Charcoal cooking heating up restaurant kitchens


According to industry trade group Hearth, Patio & Barbecue Association’s most recent figures, gas grills currently outsell charcoal 58 per cent to 40 per cent.

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I’m old enough to remember when backyard barbecuing meant briquettes: uniform charcoal pillows that suburban dads in novelty aprons would douse with too much lighter fluid. Even today, the smell of charcoal burning somewhere in the neighbourhood is one of summer’s most evocative aromas.

While you wouldn’t know it by the number of products touting their connection to charcoal – everything from toothpaste to bagels – charcoal for cooking is on the wane. According to industry trade group Hearth, Patio & Barbecue Association’s most recent figures, gas grills currently outsell charcoal 58 per cent to 40 per cent.

“Most people now are more comfortable using a microwave then they are using a fire pit,” is how chef Kate Chomyshyn puts it. “Realistically though, cooking over fire and coals is what made us human. It’s part of our nature and while it might seem intimidating, it’s something we should really tap into.”

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Die-hards know that nothing compares to the quality and flavour of things grilled over good old-fashioned charcoal and even more so over an open fire. While home cooks might prefer the convenience of gas, in professional kitchens, fire is ascendant.

Chomyshyn, for example, in partnership with her husband, Julio Guajardo, and restaurateur Grant Van Gameren, is opening Quetzel in Toronto this summer. It is one of three about-to-open restaurants in the area that will use coals and live fire for all of its cooking, along with David Chang’s highly anticipated Kojin and chef Hidde Zomer’s Flame and Smith in Prince Edward County.

Meanwhile, Todd Perrin, the chef and owner of Mallard Cottage in St. John’s, Newfoundland, is in the process of turning his restaurant’s outdoor space into a charcoal fetishist’s fantasyland. So far, he’s installed a classic spit roaster, a Texas style smoker/BBQ combo, a standard grill pit lined with fire bricks and bristling with grills, two yakitori grills and an Argentinian asado-style fire pit.

“It’s far simpler to cook with fire than people think it is,” Perrin says. “Everyone thinks it’s a pain in the arse compared to going out and turning on the gas. But with the new kinds of equipment and techniques and charcoal that are available now you can fire up your Weber and get it up to temperature just as quick as you can get your propane BBQ up. It’s never been simpler than it is now.”

Simpler, and with many more options than just briquettes, as well.

Most serious charcoal enthusiasts are partial to hardwood lump charcoal, typically made from oak or maple, but producers now are marketing coals made with everything from coconut husks to olive pits. Japanese binchotan charcoal, however, is considered the ne plus ultra, and producers charge prices to match – more than $100 a kilo for the best stuff.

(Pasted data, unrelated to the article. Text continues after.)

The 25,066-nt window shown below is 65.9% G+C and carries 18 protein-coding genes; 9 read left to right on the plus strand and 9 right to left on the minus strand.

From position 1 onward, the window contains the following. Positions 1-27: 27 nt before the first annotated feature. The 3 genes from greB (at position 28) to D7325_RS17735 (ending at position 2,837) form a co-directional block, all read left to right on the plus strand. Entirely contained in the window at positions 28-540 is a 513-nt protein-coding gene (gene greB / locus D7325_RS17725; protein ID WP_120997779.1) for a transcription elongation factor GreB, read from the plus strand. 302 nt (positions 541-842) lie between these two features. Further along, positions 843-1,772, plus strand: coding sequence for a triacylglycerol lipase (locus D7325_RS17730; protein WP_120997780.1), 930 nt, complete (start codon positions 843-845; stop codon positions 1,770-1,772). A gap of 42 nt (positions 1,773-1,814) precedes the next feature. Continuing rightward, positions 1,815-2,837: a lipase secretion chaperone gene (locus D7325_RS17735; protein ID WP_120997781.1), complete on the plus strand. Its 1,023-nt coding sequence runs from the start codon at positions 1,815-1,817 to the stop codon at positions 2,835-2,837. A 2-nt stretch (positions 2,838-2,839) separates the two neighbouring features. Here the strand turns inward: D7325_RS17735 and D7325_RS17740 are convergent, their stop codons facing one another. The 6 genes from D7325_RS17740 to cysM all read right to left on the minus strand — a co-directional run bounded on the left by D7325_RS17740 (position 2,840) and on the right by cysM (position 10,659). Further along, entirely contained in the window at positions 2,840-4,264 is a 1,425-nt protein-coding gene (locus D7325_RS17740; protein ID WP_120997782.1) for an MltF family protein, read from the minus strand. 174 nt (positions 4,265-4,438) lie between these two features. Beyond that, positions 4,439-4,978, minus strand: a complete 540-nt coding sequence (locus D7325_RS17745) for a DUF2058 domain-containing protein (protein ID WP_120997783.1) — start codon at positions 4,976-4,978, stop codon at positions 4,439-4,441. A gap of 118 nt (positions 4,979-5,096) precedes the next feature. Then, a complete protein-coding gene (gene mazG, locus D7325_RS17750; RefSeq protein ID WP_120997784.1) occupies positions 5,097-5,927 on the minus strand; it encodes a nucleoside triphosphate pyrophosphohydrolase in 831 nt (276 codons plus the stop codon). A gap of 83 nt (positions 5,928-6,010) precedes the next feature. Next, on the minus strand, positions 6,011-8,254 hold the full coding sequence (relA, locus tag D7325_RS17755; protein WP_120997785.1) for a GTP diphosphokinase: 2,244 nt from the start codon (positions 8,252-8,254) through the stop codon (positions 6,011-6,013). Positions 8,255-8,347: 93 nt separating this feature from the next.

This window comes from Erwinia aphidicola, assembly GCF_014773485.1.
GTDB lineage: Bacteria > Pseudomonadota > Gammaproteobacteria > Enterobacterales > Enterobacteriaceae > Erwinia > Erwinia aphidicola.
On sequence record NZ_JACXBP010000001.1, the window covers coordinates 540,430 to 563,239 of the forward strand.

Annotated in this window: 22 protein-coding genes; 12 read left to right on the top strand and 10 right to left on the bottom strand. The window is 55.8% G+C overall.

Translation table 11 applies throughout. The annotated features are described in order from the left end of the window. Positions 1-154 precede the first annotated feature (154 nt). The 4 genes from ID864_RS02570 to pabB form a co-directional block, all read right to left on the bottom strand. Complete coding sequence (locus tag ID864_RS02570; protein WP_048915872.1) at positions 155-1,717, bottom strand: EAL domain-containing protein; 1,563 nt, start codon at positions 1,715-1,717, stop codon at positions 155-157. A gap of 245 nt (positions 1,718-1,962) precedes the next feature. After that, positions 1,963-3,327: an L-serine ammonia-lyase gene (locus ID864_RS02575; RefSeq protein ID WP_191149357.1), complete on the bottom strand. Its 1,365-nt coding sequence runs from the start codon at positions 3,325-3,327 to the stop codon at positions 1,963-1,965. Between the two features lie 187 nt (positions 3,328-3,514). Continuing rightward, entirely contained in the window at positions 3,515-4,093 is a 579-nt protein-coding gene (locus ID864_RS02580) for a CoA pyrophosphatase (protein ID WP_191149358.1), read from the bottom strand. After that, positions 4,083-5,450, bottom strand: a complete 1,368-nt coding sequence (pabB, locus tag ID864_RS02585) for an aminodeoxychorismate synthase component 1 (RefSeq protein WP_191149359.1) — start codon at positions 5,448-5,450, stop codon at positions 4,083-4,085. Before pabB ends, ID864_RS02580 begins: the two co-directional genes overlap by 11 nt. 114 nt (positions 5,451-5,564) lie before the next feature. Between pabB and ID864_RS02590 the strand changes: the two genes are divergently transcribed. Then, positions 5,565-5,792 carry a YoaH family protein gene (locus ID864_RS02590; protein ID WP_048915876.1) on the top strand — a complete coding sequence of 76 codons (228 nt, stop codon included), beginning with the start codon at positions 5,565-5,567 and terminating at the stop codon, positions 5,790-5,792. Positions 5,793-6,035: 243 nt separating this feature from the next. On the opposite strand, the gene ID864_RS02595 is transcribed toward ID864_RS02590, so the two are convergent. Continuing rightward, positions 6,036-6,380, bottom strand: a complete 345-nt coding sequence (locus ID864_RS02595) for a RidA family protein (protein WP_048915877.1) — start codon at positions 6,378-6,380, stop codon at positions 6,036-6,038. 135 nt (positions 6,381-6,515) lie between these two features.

For traditional Japanese yakitori, binchotan coals are a must, and at places such as Zakkushi in Vancouver, the extra expense is worth it for the quality of the product. Manager Tsubasa Hyodo explains: “Binchotan has amazing heat retention at a really high temperature. It can get up to 1,000 C because it’s nearly all carbon. You get this really clean product with almost no odour or impurities, just the flavour of the thing you’re cooking.”

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It was a meal at Zakkushi that set chef Andy Ricker on his charcoal journey. The Portland-based chef and owner of the Pok Pok empire cooks with a lot of charcoal at his restaurants, but was primarily using mesquite before he considered binchotan. “If you’re used to grilling with mesquite, which is giving off a lot of smoke and a lot of flavour, it’s incredible to see cooks work with binchotan. This stuff doesn’t do that, which is more suited to the way that Thai and Japanese grilling works. The quality of the heat is very even and it doesn’t give off a ton of smoke, it’s just cooking it in this really nice neutral way.”

While happy with the results binchotan provided, the costs quickly began to pile up, and Ricker was concerned about the environmental impact. Binchotan is made from mangrove wood, and the swamps where the trees grow have beendecimated first by shrimp farms, and now by charcoal manufacturers.

He tried a number of different charcoals before discovering a version made from rambutan trees. “Rambutan is an orchard fruit wood,” he says, “and they used the trimming from the orchards. While charcoal is environmentally problematic for a number of reasons, this is the least problematic type that we’ve found. It burns like the mangrove stuff and it costs a lot less money.”

There was so much interest in the product that Ricker started working with a partner in Thailand, and his Thaan charcoal, made from rambutan, is now sold across the United States and in select stores in Canada.

Ultimately, the kind of charcoal people use is less important than the primal pleasure derived from cooking over fire. “Fire is a magnet,” Perrin explains. “People are just drawn to it. You can do the exact same dish in the oven or over propane, but if you cook it over fire it’s automatically better in people’s minds. Part of it is perception, but the wood smoke and cooking outside really does add something and gives a different result than if you cook it just in a regular kitchen.”

Chef Mat DeMille shows how to make a simple marinade for steak and shrimp that will make a tasty surf and turf dish on the BBQ.

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